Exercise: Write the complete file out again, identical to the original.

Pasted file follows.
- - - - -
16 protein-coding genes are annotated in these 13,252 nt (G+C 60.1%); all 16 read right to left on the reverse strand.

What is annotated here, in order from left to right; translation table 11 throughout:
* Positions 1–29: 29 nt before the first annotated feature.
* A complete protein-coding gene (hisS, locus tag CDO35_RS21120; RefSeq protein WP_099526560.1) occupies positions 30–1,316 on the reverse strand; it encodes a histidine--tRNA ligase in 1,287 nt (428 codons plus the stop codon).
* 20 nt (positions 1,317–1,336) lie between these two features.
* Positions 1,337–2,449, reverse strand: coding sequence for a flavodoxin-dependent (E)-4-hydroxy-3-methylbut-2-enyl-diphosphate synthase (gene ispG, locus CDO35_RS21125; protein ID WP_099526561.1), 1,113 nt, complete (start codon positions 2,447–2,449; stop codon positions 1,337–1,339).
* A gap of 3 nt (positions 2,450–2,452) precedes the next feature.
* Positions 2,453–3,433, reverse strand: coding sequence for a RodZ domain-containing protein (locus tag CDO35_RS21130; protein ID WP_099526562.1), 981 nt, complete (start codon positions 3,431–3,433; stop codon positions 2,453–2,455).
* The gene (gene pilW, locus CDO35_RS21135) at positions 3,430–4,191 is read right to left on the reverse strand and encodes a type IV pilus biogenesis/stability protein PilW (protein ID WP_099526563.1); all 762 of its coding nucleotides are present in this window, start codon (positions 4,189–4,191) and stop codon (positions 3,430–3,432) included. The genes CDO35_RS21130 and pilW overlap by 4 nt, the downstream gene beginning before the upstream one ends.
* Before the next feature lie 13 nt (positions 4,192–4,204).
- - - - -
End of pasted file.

16 protein-coding genes are annotated in these 13,252 nt (G+C 60.1%); all 16 read right to left on the reverse strand.

What is annotated here, in order from left to right; translation table 11 throughout:
* Positions 1–29: 29 nt before the first annotated feature.
* A complete protein-coding gene (hisS, locus tag CDO35_RS21120; RefSeq protein WP_099526560.1) occupies positions 30–1,316 on the reverse strand; it encodes a histidine--tRNA ligase in 1,287 nt (428 codons plus the stop codon).
* 20 nt (positions 1,317–1,336) lie between these two features.
* Positions 1,337–2,449, reverse strand: coding sequence for a flavodoxin-dependent (E)-4-hydroxy-3-methylbut-2-enyl-diphosphate synthase (gene ispG, locus CDO35_RS21125; protein ID WP_099526561.1), 1,113 nt, complete (start codon positions 2,447–2,449; stop codon positions 1,337–1,339).
* A gap of 3 nt (positions 2,450–2,452) precedes the next feature.
* Positions 2,453–3,433, reverse strand: coding sequence for a RodZ domain-containing protein (locus tag CDO35_RS21130; protein ID WP_099526562.1), 981 nt, complete (start codon positions 3,431–3,433; stop codon positions 2,453–2,455).
* The gene (gene pilW, locus CDO35_RS21135) at positions 3,430–4,191 is read right to left on the reverse strand and encodes a type IV pilus biogenesis/stability protein PilW (protein ID WP_099526563.1); all 762 of its coding nucleotides are present in this window, start codon (positions 4,189–4,191) and stop codon (positions 3,430–3,432) included. The genes CDO35_RS21130 and pilW overlap by 4 nt, the downstream gene beginning before the upstream one ends.
* Before the next feature lie 13 nt (positions 4,192–4,204).